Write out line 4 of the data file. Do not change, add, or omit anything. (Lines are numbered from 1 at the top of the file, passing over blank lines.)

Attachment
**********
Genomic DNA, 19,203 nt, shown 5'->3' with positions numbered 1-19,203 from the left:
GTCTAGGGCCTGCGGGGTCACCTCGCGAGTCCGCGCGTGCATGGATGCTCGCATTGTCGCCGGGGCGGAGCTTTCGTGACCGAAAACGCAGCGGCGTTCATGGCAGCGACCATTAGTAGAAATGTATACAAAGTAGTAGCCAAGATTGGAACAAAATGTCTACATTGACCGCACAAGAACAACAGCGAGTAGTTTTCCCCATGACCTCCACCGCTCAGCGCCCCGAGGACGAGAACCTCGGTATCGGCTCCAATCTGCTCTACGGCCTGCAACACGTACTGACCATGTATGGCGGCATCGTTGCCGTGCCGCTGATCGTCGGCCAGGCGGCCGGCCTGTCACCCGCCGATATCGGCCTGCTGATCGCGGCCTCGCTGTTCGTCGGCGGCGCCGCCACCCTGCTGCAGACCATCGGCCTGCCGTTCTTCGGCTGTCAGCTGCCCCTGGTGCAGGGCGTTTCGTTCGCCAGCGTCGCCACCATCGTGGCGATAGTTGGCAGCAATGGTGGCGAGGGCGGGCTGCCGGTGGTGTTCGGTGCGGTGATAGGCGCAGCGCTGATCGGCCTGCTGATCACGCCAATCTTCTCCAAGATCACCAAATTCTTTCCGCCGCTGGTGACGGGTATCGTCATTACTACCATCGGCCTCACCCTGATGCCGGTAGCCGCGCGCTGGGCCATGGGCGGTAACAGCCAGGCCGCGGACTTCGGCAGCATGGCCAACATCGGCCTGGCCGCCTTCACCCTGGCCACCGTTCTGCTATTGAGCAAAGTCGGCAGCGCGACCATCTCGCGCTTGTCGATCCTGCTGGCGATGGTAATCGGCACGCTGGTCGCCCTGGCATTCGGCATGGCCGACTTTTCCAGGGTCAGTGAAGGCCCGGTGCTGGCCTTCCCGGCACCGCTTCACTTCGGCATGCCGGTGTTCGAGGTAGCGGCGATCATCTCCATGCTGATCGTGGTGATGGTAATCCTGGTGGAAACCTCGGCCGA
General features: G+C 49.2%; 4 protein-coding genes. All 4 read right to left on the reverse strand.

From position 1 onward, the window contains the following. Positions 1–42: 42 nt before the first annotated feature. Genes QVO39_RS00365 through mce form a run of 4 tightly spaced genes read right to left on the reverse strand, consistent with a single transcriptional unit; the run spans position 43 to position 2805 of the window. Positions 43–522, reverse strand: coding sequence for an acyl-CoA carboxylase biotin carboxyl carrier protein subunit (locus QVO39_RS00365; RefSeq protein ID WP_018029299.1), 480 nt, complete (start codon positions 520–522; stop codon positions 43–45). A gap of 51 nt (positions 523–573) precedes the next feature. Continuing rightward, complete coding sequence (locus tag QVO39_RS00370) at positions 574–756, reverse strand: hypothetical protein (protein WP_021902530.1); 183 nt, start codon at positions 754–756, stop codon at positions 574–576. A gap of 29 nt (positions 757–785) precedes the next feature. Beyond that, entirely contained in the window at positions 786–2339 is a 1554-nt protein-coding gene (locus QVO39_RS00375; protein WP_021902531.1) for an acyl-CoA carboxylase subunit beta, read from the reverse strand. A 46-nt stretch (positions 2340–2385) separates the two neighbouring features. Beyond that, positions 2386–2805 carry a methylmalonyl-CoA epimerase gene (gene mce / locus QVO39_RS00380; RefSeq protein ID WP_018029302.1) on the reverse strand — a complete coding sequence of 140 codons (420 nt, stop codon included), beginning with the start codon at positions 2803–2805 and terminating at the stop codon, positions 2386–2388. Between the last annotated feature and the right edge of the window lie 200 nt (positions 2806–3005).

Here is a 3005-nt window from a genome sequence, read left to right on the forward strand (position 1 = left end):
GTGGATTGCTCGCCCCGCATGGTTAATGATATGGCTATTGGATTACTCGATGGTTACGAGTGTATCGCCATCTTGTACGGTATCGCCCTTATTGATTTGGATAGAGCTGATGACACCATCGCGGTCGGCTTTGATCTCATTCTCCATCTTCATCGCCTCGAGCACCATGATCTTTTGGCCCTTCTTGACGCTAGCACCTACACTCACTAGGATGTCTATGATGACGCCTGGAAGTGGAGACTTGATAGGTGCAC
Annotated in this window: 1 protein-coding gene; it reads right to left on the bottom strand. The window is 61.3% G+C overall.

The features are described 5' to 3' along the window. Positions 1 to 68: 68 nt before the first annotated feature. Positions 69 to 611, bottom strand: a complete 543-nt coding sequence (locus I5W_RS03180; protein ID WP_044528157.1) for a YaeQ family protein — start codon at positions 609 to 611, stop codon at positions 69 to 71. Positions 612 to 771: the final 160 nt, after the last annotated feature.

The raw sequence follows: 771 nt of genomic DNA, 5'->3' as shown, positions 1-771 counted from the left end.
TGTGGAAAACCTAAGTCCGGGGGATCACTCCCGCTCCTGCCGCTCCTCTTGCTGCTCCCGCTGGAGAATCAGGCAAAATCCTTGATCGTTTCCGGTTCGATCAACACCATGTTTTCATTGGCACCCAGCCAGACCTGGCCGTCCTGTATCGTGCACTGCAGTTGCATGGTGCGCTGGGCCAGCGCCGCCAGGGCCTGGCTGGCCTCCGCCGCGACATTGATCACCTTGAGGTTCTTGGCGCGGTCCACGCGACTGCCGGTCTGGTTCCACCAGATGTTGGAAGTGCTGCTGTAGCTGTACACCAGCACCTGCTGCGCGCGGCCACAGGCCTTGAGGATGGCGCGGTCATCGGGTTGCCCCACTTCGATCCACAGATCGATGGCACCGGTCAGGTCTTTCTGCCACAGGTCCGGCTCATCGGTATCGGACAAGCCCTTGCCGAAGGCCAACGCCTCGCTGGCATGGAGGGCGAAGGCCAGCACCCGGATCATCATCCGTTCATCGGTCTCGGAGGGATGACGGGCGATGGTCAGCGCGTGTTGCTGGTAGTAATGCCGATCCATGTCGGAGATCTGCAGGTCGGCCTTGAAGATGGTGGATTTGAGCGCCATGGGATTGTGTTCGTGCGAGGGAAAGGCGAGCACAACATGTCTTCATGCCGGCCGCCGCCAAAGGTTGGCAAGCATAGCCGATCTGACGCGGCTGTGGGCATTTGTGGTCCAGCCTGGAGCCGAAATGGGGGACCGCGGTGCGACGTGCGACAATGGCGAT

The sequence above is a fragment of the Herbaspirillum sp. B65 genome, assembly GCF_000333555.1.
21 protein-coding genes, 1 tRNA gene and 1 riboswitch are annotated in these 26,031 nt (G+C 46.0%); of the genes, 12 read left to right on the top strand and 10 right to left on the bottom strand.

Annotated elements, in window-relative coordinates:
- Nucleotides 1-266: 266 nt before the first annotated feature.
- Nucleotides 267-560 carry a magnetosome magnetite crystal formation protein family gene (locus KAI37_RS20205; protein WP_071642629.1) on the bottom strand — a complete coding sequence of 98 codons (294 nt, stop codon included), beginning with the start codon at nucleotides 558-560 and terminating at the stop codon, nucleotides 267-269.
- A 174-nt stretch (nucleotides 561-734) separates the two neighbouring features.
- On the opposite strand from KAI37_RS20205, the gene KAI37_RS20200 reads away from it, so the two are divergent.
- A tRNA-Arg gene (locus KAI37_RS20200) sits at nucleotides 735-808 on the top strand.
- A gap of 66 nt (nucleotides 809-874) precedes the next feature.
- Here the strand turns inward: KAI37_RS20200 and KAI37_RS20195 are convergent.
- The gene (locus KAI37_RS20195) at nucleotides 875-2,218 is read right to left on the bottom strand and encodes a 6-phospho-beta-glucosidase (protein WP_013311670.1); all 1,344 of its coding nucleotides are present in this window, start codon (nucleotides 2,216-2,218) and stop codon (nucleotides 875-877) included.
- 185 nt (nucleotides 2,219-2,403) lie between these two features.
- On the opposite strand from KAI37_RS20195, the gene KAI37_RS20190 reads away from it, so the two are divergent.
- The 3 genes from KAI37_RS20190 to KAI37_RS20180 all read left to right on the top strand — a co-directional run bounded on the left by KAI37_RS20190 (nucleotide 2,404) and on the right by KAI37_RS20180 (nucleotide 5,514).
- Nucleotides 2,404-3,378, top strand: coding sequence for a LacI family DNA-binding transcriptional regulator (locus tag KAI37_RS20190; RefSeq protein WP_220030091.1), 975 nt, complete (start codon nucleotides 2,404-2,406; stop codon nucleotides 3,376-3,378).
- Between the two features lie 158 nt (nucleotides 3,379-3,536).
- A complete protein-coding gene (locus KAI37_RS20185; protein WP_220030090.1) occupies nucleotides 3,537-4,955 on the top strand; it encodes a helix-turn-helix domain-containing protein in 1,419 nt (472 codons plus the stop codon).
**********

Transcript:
From position 1 onward, the window contains the following. Positions 1–42: 42 nt before the first annotated feature. Genes QVO39_RS00365 through mce form a run of 4 tightly spaced genes read right to left on the reverse strand, consistent with a single transcriptional unit; the run spans position 43 to position 2805 of the window. Positions 43–522, reverse strand: coding sequence for an acyl-CoA carboxylase biotin carboxyl carrier protein subunit (locus QVO39_RS00365; RefSeq protein ID WP_018029299.1), 480 nt, complete (start codon positions 520–522; stop codon positions 43–45). A gap of 51 nt (positions 523–573) precedes the next feature. Continuing rightward, complete coding sequence (locus tag QVO39_RS00370) at positions 574–756, reverse strand: hypothetical protein (protein WP_021902530.1); 183 nt, start codon at positions 754–756, stop codon at positions 574–576. A gap of 29 nt (positions 757–785) precedes the next feature. Beyond that, entirely contained in the window at positions 786–2339 is a 1554-nt protein-coding gene (locus QVO39_RS00375; protein WP_021902531.1) for an acyl-CoA carboxylase subunit beta, read from the reverse strand. A 46-nt stretch (positions 2340–2385) separates the two neighbouring features. Beyond that, positions 2386–2805 carry a methylmalonyl-CoA epimerase gene (gene mce / locus QVO39_RS00380; RefSeq protein ID WP_018029302.1) on the reverse strand — a complete coding sequence of 140 codons (420 nt, stop codon included), beginning with the start codon at positions 2803–2805 and terminating at the stop codon, positions 2386–2388. Between the last annotated feature and the right edge of the window lie 200 nt (positions 2806–3005).